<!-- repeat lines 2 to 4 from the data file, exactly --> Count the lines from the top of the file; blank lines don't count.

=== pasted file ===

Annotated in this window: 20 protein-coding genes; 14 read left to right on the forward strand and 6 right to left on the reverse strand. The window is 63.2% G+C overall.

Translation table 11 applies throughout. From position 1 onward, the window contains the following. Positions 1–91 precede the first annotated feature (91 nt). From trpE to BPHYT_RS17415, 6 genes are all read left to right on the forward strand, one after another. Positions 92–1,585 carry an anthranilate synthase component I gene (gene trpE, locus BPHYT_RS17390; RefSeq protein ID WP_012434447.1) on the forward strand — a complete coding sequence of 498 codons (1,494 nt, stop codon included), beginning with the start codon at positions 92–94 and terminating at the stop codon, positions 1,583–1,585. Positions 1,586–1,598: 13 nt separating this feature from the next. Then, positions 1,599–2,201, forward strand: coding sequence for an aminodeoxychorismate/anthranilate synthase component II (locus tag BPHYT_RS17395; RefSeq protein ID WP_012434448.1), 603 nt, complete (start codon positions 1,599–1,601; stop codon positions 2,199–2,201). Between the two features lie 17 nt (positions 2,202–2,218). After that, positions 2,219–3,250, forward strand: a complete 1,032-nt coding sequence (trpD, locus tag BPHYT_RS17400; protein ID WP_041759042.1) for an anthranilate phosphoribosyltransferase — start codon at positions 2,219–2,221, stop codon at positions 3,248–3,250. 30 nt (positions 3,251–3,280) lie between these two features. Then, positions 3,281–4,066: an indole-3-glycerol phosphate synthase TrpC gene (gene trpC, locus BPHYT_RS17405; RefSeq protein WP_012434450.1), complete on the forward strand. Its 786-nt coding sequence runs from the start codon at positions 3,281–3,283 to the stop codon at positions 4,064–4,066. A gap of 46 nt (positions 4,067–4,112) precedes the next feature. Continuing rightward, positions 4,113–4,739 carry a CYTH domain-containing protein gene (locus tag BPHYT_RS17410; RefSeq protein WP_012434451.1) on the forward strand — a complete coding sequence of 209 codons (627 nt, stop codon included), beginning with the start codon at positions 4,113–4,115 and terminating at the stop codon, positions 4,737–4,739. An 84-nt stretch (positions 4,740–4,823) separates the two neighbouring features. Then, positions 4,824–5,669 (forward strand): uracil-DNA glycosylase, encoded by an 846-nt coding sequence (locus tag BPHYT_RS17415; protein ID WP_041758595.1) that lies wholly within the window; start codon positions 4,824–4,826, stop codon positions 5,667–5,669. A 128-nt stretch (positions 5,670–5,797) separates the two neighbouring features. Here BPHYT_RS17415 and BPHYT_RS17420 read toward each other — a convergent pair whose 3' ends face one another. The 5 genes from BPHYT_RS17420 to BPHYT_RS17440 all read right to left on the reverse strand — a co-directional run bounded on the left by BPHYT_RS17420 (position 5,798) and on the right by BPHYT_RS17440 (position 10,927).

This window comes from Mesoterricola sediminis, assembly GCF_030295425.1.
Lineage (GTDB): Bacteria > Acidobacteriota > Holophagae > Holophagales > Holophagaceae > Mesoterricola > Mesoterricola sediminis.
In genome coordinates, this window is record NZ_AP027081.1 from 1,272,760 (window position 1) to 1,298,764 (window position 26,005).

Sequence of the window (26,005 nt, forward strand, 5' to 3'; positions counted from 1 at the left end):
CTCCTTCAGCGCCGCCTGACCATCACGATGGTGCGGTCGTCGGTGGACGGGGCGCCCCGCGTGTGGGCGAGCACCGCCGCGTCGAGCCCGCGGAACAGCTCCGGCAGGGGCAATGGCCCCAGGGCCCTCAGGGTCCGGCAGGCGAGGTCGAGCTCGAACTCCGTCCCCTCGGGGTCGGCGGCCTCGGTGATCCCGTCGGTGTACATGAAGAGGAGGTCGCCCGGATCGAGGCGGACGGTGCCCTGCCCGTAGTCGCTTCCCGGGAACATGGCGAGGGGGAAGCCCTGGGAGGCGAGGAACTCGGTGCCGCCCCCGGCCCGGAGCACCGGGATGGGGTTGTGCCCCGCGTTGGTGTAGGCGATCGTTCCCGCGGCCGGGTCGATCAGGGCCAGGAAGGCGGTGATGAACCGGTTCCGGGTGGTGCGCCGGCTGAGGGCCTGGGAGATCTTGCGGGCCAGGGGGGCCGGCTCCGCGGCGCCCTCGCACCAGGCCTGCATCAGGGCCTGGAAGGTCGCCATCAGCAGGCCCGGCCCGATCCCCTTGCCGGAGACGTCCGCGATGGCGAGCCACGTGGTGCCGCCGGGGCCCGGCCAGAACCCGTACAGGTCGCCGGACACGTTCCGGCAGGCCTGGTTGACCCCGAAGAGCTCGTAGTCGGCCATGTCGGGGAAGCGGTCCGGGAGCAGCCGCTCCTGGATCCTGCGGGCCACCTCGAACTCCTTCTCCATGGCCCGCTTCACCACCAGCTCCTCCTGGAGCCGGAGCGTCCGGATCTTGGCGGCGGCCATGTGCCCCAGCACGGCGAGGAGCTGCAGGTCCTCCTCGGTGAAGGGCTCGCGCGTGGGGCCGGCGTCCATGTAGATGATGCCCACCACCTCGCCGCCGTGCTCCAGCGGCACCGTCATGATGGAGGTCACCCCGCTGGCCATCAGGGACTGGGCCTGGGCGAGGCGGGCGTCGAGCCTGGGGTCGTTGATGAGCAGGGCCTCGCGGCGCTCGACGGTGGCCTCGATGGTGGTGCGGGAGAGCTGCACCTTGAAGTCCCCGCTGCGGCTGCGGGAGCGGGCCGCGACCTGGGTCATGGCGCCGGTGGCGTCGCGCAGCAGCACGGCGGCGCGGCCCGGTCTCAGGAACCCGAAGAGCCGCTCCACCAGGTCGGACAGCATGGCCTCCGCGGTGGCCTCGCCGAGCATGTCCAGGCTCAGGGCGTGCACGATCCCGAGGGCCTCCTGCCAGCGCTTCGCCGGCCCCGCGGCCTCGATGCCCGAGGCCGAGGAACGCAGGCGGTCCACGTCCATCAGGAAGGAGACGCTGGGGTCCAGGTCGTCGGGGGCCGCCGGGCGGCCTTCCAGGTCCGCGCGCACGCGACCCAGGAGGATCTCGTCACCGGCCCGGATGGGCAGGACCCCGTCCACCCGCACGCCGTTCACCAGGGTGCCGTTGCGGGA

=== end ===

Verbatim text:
Translation table 11 applies throughout. From position 1 onward, the window contains the following. Positions 1–91 precede the first annotated feature (91 nt). From trpE to BPHYT_RS17415, 6 genes are all read left to right on the forward strand, one after another. Positions 92–1,585 carry an anthranilate synthase component I gene (gene trpE, locus BPHYT_RS17390; RefSeq protein ID WP_012434447.1) on the forward strand — a complete coding sequence of 498 codons (1,494 nt, stop codon included), beginning with the start codon at positions 92–94 and terminating at the stop codon, positions 1,583–1,585. Positions 1,586–1,598: 13 nt separating this feature from the next. Then, positions 1,599–2,201, forward strand: coding sequence for an aminodeoxychorismate/anthranilate synthase component II (locus tag BPHYT_RS17395; RefSeq protein ID WP_012434448.1), 603 nt, complete (start codon positions 1,599–1,601; stop codon positions 2,199–2,201). Between the two features lie 17 nt (positions 2,202–2,218). After that, positions 2,219–3,250, forward strand: a complete 1,032-nt coding sequence (trpD, locus tag BPHYT_RS17400; protein ID WP_041759042.1) for an anthranilate phosphoribosyltransferase — start codon at positions 2,219–2,221, stop codon at positions 3,248–3,250. 30 nt (positions 3,251–3,280) lie between these two features. Then, positions 3,281–4,066: an indole-3-glycerol phosphate synthase TrpC gene (gene trpC, locus BPHYT_RS17405; RefSeq protein WP_012434450.1), complete on the forward strand. Its 786-nt coding sequence runs from the start codon at positions 3,281–3,283 to the stop codon at positions 4,064–4,066. A gap of 46 nt (positions 4,067–4,112) precedes the next feature. Continuing rightward, positions 4,113–4,739 carry a CYTH domain-containing protein gene (locus tag BPHYT_RS17410; RefSeq protein WP_012434451.1) on the forward strand — a complete coding sequence of 209 codons (627 nt, stop codon included), beginning with the start codon at positions 4,113–4,115 and terminating at the stop codon, positions 4,737–4,739. An 84-nt stretch (positions 4,740–4,823) separates the two neighbouring features. Then, positions 4,824–5,669 (forward strand): uracil-DNA glycosylase, encoded by an 846-nt coding sequence (locus tag BPHYT_RS17415; protein ID WP_041758595.1) that lies wholly within the window; start codon positions 4,824–4,826, stop codon positions 5,667–5,669. A 128-nt stretch (positions 5,670–5,797) separates the two neighbouring features. Here BPHYT_RS17415 and BPHYT_RS17420 read toward each other — a convergent pair whose 3' ends face one another. The 5 genes from BPHYT_RS17420 to BPHYT_RS17440 all read right to left on the reverse strand — a co-directional run bounded on the left by BPHYT_RS17420 (position 5,798) and on the right by BPHYT_RS17440 (position 10,927).

This window comes from Mesoterricola sediminis, assembly GCF_030295425.1.
Lineage (GTDB): Bacteria > Acidobacteriota > Holophagae > Holophagales > Holophagaceae > Mesoterricola > Mesoterricola sediminis.